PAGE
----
The sections of set which eventually become the barricade are seen in several guises before act 2. The frame of the Thenardier’ss inn, forming the ‘bridal suite’, the steps to the whorehouse on the port side and the steps the students sing from to give some examples.

The front of the stage had huge flats which jonnie together to bring houses with balconies alive which gave the effect of a network of streets and alleys.

Valjeans house had a ‘juliet type’ balcony which was used as Marius came into the garden for the first time, throwing stones at Cosette’s window to get her attention. The garden gates slid on from the side and rather than climbing over the wall both Marius & Thenardier’s gang came through the open gates. Thenardier’s gang tried to hitch each other up to the balcony.

One difference in this production was that during the Prologue Valjean seemingly addressed the audience and asking them ‘what have I done, sweet Jesus what have I done’. Pleading with them to answer. He also did the same during ‘Who am I?’ telling the audience the dilemma he faced. This was also repeated during I Dreamed a Dream, where Fantine was specifically telling the audience her story, the Lovely Ladies at the front of the stage addressing the audience directly and during On My Own Eponine directed her eyes at seemingly specific people as she reaffirmed to them ‘I Love him’.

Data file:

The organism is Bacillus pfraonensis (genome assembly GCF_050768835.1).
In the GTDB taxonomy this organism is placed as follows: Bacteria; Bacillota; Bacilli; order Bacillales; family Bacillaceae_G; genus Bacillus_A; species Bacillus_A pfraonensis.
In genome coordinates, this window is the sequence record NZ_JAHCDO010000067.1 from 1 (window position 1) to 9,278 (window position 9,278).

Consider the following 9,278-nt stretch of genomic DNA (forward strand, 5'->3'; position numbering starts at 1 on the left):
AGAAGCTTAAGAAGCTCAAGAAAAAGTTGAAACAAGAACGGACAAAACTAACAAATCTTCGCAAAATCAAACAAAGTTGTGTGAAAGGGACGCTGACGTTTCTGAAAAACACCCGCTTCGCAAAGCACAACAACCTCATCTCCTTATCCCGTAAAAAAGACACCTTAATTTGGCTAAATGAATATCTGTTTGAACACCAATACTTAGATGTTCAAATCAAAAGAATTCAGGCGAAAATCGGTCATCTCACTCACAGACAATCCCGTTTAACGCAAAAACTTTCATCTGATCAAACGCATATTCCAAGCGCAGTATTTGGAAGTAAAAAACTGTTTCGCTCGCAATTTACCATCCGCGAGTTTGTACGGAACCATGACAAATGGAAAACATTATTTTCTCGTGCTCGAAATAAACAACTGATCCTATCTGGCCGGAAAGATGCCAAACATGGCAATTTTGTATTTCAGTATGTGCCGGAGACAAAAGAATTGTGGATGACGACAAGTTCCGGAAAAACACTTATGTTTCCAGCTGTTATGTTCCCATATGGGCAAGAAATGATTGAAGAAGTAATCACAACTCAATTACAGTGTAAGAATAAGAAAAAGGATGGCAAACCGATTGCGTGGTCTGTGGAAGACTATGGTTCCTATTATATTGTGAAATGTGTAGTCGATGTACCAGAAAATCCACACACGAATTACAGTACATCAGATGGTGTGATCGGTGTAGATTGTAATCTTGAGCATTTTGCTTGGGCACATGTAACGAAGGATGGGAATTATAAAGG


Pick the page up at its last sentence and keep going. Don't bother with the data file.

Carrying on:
During the Prologue the incident where Valjean accidently stands on the coin of the small boy is included although the realisation of what he has done once dismissing the boy was not added in.

Fantine’s finally fall of pride was that her first custome was the one person she hated being near, the factory foreman.

At the end of ‘Do You hear the People sing’ as Enjolras lead the people off stage there ws a bright, white, hazy, but hopeful, light leading them on their way.